Six days ago what started as fires in the brush and farm lands around the Blue Mountains of New South Wales (NSW), a national park area roughly 60 miles from the heart of downtown Sydney, has mutated into 60 fires with 18 of them uncontained thanks to high winds, high temps, and low humidity. In addition to the environmental factors fanning the flames, the topography of the mountainous area in question and the high density of volatile eucalyptus, or "gasoline trees," are adding to the challenges of keeping an ever expanding fire front under control.
NSW brushfire 10.21.2013             Source: Brisbanetimes
And while all signs point to the an unholy trinity of environmental factors: high heat, low humidity, and high wind for fanning the flames of the current situation, Andy Pitman from the University of New South Wales believes that climate change is the cause of this current emergency and not the coincidental alignment of environmental factors. Pitman asserts that the 2nd warmest winter on record in NSW, part of Australia's warmest 12 month period created the environment in which the fires are thriving and that there is probably a larger link to climate change. Regardless of the root cause, Rural Fire Services Commissioner Shane Fitzsimmons just wants it to end.

Wednesday Morning (AEDT) Rural Fire Service Media Briefing:

So the big question is...if fires have been a way of life in Australia for decades, would it not make sense to create a map based on fire behavior and historical fire data to inform where and how homes are built in the future? Like all large disasters, the cleanup and restoration of areas are often partially subsidized with taxpayer dollars. While you can't predict where a fire will start, I believe there is enough data to inform the designation of high risk areas where it would be likely to spread and why. Based on this information couldn't mapping of "red zones" or off-limit areas be compiled to not only reduce the scope of these destructive events, but to also alleviate some of the taxpayer burden, and reduce the anxiety of living in fear of fire?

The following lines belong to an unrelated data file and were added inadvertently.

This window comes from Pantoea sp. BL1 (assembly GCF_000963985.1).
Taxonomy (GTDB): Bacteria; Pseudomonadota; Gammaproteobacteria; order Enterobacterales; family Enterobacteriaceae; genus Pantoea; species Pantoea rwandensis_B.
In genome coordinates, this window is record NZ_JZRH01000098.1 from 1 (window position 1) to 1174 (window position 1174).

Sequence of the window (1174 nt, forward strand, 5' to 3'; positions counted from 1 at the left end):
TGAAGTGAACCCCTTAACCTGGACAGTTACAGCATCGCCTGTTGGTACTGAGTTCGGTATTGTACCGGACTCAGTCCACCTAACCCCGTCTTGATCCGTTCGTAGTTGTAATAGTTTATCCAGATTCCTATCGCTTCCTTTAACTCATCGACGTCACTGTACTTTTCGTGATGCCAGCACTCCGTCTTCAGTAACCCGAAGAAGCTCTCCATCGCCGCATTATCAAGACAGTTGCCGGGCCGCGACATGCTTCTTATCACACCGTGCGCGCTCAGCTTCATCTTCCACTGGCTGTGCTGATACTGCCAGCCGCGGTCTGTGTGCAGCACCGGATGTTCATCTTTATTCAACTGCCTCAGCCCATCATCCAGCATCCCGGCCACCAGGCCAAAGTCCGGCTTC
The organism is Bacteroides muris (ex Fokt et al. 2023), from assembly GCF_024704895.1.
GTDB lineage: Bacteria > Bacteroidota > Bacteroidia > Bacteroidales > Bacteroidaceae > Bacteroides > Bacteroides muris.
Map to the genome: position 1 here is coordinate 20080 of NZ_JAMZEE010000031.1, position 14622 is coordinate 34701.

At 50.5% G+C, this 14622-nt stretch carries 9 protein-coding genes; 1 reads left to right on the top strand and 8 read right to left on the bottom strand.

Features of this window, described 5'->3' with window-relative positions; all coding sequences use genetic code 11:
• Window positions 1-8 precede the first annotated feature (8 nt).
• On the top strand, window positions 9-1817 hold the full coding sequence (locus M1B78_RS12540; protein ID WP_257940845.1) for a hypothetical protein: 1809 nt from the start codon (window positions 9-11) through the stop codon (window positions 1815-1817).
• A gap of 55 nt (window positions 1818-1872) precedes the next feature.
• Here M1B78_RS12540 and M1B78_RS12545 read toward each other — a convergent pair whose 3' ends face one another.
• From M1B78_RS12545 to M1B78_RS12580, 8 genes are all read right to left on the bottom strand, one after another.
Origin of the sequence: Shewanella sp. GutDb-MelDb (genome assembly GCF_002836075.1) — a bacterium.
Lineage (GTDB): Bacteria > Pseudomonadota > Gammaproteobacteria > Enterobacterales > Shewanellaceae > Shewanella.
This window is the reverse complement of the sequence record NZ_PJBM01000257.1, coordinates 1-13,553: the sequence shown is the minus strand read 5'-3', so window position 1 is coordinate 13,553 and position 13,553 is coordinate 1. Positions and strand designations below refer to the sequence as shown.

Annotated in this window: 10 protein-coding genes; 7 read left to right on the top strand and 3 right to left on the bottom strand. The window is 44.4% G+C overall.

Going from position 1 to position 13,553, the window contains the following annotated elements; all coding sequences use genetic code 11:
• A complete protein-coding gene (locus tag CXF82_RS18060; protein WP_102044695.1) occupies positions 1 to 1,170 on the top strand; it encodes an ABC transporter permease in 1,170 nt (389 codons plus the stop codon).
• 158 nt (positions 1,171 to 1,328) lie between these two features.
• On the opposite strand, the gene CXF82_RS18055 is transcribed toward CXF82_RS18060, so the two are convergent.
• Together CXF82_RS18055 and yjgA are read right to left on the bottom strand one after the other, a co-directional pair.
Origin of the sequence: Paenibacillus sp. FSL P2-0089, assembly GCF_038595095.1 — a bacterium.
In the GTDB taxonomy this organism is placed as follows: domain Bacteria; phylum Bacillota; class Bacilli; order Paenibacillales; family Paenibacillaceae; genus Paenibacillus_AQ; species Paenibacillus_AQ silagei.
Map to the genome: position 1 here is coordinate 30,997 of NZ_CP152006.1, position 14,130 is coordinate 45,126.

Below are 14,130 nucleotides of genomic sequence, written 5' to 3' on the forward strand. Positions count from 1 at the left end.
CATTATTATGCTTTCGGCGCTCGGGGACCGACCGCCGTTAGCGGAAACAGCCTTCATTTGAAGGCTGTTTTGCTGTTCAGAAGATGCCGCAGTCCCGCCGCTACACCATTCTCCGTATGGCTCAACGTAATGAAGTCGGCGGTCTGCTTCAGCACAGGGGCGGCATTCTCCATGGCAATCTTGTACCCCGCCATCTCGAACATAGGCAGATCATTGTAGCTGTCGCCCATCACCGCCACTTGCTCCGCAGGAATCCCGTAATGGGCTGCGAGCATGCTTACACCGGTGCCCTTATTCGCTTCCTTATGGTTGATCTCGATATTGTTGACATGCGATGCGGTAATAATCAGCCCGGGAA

Monday, October 21, 2013

The Bohol quake is about more than churches

October 17th marked the day of the Shakeout, an opportunity for people to run through the motions of an earthquake scenario to see how they would react in the event of a quake.

Last Thursday's simulation was made a lot more real in light of the 7.2 quake that shook the Philippines two days prior. In the last week there have been over 1900 aftershocks keeping tensions high and people on alert. The story that emerged from the Philippines in the days immediately following the quake was the damage done to many of the historic churches that dot the archipelago of islands. However, the human and community toll is just beginning to come into focus.

To give you an idea, the power released during a magnitude 7 earthquake is equivalent to that of 32 Million Tons of TNT; the largest US test of a Thermonuclear device only yielded the power of a Magnitude 6.0 Quake:
Thermonuclear blast from 'Castle Bravo Test' equivalent to 6.0 Quake
And while the Philippines is no stranger to shaking, having a front row seat along the Ring of Fire, coming on the heels of typhoon after typhoon affecting the north island of Luzon (think Manila), the country was already dealing with more than one crisis that has stretched the capacity and resources of its response capabilities.